U.S. Officials Say Tech Companies Must Build Secure Products


This article was licensed through Dow Jones Direct. The article was originally published on Dow Jones Institutional News.

The White House has a strong message for software makers and service providers: cybersecurity is your problem, too.

Tech providers, not just buyers, must take responsibility for ensuring their products are protected from cyberattacks, senior U.S. cyber officials said at an event 27th October.

National Cyber Director Chris Inglis said he favors applying "the lightest possible touch" to define what essential security elements are and that users must shoulder some of the burden to ensure they are using software or services safely. But ultimately, he said, accountability for security must be shared.

"Everyone agrees, I think, that the first and last line of defense can't be the user at the end of that supply chain. We have to push some responsibility along that supply chain," he said, speaking at an event hosted by the Center for Strategic and International Studies, a policy think tank.

Past cybersecurity shocks such as the vulnerability in the open-source software Log4j disclosed in December show simply reacting to events isn't ideal, Mr. Inglis said. "If we respond that way, excellently, time after time, we just lose more slowly."

Instead, Mr. Inglis said, technology must be secure by design, so that even if situations such as the Log4j vulnerability do occur, they can be caught and contained at the earliest possible moment. The flaw's discovery set off a scramble among security teams just before Christmas to identify and patch applications that contained the code amid stark warnings from cyber officials that the problem was extremely serious.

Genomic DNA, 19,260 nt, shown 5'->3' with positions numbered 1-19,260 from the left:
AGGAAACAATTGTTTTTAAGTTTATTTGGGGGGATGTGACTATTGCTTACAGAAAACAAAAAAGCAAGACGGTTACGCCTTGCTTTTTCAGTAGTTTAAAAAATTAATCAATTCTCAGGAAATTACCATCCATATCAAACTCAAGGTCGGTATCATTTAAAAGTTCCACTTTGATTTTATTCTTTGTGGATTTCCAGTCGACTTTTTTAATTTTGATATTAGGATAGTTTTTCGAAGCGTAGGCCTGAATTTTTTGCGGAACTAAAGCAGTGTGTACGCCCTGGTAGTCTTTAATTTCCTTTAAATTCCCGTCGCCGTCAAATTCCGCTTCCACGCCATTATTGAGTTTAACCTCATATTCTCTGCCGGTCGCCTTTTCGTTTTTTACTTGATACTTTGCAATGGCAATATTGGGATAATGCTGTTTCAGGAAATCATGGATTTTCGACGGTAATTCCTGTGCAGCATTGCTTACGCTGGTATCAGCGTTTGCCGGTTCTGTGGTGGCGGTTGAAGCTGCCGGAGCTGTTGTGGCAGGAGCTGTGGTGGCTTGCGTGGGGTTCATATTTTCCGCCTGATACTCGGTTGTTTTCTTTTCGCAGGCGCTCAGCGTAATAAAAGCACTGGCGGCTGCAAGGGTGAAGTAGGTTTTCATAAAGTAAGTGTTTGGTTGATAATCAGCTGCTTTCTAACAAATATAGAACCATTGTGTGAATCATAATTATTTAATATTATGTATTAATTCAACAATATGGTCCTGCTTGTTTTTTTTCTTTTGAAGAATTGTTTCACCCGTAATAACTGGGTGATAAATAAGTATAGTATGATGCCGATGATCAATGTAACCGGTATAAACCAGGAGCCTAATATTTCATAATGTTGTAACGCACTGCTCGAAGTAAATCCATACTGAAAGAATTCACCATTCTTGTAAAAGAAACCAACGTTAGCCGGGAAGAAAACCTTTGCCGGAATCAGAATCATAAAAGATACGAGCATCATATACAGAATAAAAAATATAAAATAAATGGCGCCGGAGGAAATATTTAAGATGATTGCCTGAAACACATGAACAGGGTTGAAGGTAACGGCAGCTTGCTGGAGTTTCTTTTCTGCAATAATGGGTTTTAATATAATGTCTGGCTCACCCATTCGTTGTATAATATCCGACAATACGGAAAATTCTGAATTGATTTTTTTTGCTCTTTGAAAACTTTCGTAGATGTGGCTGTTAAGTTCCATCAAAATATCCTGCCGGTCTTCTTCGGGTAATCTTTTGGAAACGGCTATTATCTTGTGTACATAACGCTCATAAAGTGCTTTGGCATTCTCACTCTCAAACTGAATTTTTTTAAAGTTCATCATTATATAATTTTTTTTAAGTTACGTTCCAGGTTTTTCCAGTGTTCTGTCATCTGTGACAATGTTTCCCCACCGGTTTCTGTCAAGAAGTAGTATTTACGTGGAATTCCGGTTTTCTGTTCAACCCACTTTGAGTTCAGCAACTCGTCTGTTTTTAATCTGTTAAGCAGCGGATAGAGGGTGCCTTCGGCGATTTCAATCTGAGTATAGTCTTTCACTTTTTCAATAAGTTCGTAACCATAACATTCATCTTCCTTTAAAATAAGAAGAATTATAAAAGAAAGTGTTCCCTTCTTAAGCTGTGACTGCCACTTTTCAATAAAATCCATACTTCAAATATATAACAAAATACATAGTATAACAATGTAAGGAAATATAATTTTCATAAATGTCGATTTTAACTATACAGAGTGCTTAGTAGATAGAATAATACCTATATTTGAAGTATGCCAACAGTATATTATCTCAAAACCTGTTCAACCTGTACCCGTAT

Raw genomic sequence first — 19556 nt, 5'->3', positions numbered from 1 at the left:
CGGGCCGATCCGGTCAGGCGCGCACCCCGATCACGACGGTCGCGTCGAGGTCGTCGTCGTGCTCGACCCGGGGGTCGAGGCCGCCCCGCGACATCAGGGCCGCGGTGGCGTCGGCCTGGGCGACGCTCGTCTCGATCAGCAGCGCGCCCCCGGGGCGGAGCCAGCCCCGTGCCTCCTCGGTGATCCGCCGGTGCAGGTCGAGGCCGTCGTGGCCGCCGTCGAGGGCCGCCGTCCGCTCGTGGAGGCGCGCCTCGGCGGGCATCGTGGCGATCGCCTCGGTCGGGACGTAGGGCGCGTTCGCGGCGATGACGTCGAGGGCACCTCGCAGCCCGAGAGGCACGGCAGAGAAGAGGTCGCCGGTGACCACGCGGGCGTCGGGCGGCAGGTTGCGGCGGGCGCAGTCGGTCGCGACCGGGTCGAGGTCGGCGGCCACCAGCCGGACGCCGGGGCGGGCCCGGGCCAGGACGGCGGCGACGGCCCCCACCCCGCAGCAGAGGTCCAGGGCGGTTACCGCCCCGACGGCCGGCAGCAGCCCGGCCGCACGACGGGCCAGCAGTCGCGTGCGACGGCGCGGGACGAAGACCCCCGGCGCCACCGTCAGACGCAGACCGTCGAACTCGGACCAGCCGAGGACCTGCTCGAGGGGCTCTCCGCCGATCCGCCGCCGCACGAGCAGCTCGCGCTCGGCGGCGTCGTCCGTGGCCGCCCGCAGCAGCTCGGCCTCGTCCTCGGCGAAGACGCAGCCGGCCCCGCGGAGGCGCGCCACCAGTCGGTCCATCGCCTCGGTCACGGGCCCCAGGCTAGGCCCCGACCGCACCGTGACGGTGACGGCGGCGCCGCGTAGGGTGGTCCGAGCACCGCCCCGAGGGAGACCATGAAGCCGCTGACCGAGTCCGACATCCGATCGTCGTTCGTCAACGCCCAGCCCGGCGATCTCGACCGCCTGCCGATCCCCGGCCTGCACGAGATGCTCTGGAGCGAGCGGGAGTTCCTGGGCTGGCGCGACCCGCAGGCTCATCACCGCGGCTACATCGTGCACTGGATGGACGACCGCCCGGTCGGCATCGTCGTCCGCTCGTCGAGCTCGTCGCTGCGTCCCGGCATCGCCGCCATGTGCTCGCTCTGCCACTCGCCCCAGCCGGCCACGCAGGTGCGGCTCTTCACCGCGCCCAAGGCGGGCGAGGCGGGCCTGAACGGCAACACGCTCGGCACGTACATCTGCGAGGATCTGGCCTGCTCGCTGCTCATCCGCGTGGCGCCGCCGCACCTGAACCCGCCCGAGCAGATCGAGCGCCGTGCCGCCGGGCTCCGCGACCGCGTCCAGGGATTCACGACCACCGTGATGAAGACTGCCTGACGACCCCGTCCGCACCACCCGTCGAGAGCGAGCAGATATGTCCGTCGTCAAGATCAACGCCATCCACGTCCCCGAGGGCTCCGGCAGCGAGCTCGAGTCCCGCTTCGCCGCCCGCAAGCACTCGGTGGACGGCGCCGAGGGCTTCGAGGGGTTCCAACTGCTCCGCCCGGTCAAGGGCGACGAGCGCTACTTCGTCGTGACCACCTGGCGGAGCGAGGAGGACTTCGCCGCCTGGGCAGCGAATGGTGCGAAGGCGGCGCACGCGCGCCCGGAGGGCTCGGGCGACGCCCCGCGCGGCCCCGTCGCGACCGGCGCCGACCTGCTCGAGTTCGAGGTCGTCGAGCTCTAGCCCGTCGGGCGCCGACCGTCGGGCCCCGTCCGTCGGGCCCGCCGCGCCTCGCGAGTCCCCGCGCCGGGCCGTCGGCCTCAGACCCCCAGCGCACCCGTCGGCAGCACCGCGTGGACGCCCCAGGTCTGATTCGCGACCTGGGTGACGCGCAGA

The White House, since the start of the Biden administration, has pushed federal agencies to improve many aspects of their security. This includes creating so-called software bills of materials, which list the components used in applications and can shorten response times when vulnerabilities arise. The government is now turning its attention to cyber standards within parts of the private sector.

Cyber safety labels, modeled on the federal Energy Star program that certifies buildings and equipment as energy efficient, will force companies that make internet-connected consumer and business products to meet minimum security standards, Anne Neuberger, the White House's deputy national security adviser for cyber and emerging technology, said.

Ultimately, the effort will improve cyber risk and resilience in financial services, energy, aviation and other critical infrastructure sectors, she said, speaking on the same panel as Mr. Inglis.

Ms. Neuberger likened the potential impact of the program to when restaurants began displaying the grades they received from health departments in their windows.

"That gave consumers a very rapid way to decide: Which restaurant am I going to? It certainly wasn't the one with the 'C' rating. We're trying to do the same for your smart TV," she said.

Ms. Neuberger said tech providers must make fundamentally secure products, starting at the earliest design phases, at no extra cost to buyers. Responsibility for securing products can't be the user's alone, she said.

She pointed to cloud computing as an area where responsibility for security should be better shared among providers and customers.

Traditionally, major cloud operators have tended to operate shared responsibility models where they are responsible for ensuring that their technology is secure, but users are responsible for the data they put into the cloud and how safeguards are configured. That relationship should be reassessed, she said.

"If you're a provider of tech, you're responsible for providing a baseline of security in that tech," she said.


James Rundle

The Wall Street Journal